September Issue 2014

By | Arts & Culture | Books | Published 10 years ago

By now, J. K. Rowling has proven that she is brilliant not only at world-building and intricate plotting à la the Harry Potter series, but is also very adept at the biting social satire and gritty realism that permeated her 2012 novel The Casual Vacancy. When she wrote The Cuckoo’s Calling last year under the pseudonym Robert Galbraith — the first in a series of mystery books about the detective duo ex-military Cormoran Strike and his temporary receptionist turned sidekick Robin — it seemed she had managed a perfect blend of all these elements (minus the fantasy). The Cuckoo’s Calling contained all the satisfying elements of a well-layered mystery that she had incorporated throughout the seven Harry Potter books and it also had great moments of incisive commentary on the price of fame and celebrity, and the paparazzi culture which has changed the way famous people are viewed by the public.  In The Silkworm, her new outing under the Galbraith nom-de-plume, Rowling continues this trend, offering an entertaining, well-plotted mystery populated with vivid characters and a nice dollop of social satire.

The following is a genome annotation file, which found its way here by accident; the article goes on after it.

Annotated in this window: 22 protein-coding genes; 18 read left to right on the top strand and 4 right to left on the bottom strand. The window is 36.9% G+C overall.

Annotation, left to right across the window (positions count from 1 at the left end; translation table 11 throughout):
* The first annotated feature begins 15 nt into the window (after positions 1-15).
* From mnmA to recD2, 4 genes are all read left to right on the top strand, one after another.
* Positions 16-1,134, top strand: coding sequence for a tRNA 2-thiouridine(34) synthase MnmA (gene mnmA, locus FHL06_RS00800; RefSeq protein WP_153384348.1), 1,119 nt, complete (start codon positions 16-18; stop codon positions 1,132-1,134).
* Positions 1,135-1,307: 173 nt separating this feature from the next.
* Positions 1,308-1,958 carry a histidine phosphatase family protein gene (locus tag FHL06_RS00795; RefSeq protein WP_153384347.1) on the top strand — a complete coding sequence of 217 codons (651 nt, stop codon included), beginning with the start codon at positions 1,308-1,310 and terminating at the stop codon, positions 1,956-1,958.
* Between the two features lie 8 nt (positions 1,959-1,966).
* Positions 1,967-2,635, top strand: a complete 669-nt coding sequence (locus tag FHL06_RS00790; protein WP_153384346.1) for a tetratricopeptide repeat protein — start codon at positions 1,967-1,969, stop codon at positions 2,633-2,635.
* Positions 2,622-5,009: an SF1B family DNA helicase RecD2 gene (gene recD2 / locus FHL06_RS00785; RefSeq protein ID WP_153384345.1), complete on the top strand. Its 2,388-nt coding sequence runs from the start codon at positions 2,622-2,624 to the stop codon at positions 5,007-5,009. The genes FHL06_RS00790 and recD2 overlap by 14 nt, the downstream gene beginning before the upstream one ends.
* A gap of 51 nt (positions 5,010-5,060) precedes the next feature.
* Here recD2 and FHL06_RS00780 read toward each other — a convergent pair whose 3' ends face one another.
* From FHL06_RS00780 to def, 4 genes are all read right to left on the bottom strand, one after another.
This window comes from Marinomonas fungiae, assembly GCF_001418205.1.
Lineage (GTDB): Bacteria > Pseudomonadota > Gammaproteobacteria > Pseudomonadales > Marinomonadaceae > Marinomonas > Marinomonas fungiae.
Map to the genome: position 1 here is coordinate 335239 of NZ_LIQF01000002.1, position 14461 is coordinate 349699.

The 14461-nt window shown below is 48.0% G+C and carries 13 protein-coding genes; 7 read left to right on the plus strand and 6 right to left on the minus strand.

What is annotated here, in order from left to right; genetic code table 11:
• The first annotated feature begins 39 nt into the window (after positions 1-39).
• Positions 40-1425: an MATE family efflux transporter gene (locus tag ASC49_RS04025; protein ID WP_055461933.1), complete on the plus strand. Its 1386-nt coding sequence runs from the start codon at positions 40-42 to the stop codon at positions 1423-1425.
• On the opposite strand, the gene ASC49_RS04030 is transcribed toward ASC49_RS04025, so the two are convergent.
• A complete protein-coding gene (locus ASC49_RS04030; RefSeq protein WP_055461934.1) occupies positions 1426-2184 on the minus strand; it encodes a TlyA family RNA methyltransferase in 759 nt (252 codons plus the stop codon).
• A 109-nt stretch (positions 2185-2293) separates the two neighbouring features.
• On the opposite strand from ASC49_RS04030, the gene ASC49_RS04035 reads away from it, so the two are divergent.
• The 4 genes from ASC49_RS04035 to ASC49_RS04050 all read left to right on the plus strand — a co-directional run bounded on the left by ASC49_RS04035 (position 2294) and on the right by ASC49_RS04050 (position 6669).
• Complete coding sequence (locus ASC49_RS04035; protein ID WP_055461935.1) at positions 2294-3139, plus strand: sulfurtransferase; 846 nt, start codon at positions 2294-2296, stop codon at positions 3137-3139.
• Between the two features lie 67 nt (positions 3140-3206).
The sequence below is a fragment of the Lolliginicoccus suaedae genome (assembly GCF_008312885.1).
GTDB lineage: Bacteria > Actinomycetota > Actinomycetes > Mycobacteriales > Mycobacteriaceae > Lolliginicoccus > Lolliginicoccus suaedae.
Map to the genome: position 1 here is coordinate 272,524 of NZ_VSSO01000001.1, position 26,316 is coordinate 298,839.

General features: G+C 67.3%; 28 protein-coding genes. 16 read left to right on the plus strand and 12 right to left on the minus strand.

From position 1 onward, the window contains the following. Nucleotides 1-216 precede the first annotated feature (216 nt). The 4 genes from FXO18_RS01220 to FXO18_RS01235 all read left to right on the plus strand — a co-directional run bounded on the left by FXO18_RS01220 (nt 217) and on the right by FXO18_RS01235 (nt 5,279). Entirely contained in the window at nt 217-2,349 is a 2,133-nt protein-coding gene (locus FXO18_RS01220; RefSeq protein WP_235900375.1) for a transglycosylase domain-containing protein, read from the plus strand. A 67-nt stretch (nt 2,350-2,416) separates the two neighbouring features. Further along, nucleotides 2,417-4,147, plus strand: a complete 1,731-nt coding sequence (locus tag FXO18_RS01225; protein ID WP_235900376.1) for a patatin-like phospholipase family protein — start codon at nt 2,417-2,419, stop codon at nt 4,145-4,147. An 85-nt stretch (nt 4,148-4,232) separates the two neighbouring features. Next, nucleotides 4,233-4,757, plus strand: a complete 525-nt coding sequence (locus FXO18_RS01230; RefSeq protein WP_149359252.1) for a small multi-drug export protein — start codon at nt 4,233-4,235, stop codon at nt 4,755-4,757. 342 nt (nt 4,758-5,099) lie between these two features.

While The Cuckoo’s Calling explored the glamorous world of back-stabbing models, high-end restaurants and parties of the rich and famous, in The Silkworm, Rowling turns towards the world of the publishing industry which is, surprisingly, equally scandalous. We pick up with our detective Cormoran eight months after his successful and well-publicised solving of the previous case, which has in the intervening time resulted in a lot more business for him. Tired of the lucrative but dull cases of spying on cheating spouses and doing the biding of suspicious business partners, and afraid that he was “in danger of becoming jaded by the endless variations on the cupidity and vengefulness that his wealthy clients kept bringing him,” Cormoran takes up a seemingly straightforward case of finding a missing writer and returning him to his concerned wife. The writer Owen Quine, whose work was once critically lauded but is now on the brink of literary insignificance, had disappeared after finding out that his latest manuscript is un-publishable. When the missing person’s case suddenly turns into a gruesome homicide investigation and it turns out that the grisly murder mimics the one in Quine’s manuscript, Cormoran and his assistant Robin must delve fully into the tempestuous world of publishing which is filled with egotistical writers, power-loving publishers and other characters surrounded by intrigue, blackmail and one-upmanship.